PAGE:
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milesdavis_byfranciswolffMusic icon Miles Davis has long been revered as a jazz pioneer — but what  exactly did he pioneer?  To some purists, jazz music can be broken into two distinct eras: Before Miles and After Miles. A student and bandmate of Bebop legends Dizzy Gillespie and Charlie Parker, Miles’ musical education took place  occasionally at the Julliard School of Music but mostly in the smoky clubs of  52nd street, where he was trained in the esoteric art of “hot jazz,” a  hyper-complex, acrobatic style of playing torrential melodies at breakneck  tempos. Miles was a quick study, but after a year touring as a rising star in  Charlie Parker’s band, he dropped out in 1958.  Miles found that the “hot” stuff  didn’t speak to his soul; instead, he was captivated by the pensive, intimate  sounds of pianist Thelonious Monk, singer Billie Holiday and composer Gil Evans.  Their songs cut deeper and played more slowly than popular “hot jazz” tunes,  and with those musicians’ help and influence, he pioneered a style known as “cool jazz,” which focused the genre’s intensity into a laser beam of sound.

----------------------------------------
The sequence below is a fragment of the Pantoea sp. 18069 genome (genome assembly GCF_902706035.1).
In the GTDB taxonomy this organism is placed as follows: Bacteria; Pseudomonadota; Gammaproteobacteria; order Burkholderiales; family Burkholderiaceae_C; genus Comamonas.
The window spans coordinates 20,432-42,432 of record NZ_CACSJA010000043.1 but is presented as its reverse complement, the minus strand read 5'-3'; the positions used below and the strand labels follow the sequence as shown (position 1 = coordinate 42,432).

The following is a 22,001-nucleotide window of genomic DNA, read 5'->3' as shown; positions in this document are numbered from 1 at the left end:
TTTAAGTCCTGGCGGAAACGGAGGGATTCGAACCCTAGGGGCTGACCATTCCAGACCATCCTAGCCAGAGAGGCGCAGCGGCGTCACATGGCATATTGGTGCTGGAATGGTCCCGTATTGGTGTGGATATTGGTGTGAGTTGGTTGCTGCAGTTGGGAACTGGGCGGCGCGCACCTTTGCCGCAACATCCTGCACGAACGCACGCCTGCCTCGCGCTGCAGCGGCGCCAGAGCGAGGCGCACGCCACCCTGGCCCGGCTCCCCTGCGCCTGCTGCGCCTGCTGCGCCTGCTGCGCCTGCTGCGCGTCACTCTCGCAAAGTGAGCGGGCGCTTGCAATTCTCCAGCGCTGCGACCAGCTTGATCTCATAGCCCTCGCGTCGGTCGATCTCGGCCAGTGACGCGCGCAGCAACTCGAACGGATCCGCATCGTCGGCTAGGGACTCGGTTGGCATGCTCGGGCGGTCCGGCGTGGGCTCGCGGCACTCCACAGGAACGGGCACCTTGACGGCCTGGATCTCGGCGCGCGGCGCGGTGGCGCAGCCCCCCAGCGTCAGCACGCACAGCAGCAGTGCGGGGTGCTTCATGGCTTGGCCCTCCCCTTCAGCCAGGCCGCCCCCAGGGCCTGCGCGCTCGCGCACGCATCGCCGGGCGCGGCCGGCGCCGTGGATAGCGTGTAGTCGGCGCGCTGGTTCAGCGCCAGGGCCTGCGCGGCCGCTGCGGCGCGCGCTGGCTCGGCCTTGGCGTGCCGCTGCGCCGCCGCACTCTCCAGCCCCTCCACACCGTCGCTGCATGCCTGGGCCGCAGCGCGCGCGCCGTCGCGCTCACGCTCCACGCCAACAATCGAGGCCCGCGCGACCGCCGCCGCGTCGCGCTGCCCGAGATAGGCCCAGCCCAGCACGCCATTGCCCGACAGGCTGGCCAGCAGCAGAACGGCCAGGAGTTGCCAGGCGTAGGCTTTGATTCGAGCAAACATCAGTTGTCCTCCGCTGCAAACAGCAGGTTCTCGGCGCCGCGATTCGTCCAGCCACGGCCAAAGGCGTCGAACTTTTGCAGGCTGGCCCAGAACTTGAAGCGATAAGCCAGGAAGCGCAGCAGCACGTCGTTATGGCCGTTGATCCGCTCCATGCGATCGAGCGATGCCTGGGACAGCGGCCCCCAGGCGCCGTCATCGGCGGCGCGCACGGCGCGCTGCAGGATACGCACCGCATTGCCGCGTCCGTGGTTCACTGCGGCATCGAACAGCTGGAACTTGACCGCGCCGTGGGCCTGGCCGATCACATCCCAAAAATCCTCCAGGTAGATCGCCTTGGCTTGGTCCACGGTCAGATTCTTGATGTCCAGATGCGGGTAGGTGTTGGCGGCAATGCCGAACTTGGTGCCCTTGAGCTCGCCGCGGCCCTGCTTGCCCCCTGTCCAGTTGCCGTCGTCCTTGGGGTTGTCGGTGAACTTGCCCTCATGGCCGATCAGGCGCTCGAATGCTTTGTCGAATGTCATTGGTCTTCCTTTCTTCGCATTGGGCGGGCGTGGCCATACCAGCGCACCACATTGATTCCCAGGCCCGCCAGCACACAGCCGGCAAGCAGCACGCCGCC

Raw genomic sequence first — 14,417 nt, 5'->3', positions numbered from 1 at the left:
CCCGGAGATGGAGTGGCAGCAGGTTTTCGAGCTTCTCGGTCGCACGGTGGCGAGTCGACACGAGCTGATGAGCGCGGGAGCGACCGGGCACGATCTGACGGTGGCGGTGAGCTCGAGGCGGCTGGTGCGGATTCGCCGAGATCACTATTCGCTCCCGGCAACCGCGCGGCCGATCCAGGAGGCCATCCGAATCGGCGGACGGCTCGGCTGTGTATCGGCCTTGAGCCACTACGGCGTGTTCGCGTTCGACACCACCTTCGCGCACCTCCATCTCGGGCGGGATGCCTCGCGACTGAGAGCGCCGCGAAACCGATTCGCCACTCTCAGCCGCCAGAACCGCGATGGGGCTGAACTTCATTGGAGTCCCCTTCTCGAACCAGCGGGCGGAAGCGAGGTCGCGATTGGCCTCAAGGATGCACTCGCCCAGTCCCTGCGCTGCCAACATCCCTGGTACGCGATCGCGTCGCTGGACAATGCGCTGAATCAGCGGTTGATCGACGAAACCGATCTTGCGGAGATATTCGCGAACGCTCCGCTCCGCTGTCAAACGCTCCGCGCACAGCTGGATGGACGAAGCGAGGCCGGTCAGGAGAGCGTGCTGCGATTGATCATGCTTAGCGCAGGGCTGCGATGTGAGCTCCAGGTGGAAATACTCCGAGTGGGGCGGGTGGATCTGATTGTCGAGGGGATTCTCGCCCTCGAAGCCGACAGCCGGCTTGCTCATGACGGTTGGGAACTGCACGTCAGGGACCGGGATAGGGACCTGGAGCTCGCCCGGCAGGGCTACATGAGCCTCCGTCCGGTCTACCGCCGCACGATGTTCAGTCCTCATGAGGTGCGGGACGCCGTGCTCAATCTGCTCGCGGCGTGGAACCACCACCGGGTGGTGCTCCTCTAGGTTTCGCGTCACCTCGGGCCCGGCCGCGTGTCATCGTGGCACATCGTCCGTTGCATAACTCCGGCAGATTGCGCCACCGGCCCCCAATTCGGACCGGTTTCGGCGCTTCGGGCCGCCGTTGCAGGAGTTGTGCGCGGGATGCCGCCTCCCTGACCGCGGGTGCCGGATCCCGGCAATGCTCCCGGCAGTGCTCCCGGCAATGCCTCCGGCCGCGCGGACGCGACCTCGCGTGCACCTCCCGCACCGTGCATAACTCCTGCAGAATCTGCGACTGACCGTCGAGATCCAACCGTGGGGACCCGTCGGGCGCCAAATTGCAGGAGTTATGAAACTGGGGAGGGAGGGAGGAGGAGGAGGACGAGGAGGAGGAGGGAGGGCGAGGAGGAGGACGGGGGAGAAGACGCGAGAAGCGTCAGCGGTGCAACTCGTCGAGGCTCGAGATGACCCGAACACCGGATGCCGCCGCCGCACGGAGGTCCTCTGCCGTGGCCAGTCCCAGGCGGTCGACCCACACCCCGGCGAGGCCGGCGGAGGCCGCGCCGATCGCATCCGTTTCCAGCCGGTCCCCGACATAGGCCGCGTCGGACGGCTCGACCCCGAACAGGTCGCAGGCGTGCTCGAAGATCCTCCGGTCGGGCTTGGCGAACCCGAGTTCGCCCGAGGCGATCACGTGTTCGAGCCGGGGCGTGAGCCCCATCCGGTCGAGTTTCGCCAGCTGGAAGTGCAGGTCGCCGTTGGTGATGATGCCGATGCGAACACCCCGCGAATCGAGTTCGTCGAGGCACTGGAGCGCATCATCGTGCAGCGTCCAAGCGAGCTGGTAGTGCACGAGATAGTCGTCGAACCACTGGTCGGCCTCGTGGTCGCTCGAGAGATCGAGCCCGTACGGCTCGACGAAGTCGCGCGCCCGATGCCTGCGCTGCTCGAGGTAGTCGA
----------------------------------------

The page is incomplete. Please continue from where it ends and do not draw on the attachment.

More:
An archival video of the historic performances of the great Miles Davis.
Miles Davis – the cool jazz sound (1959).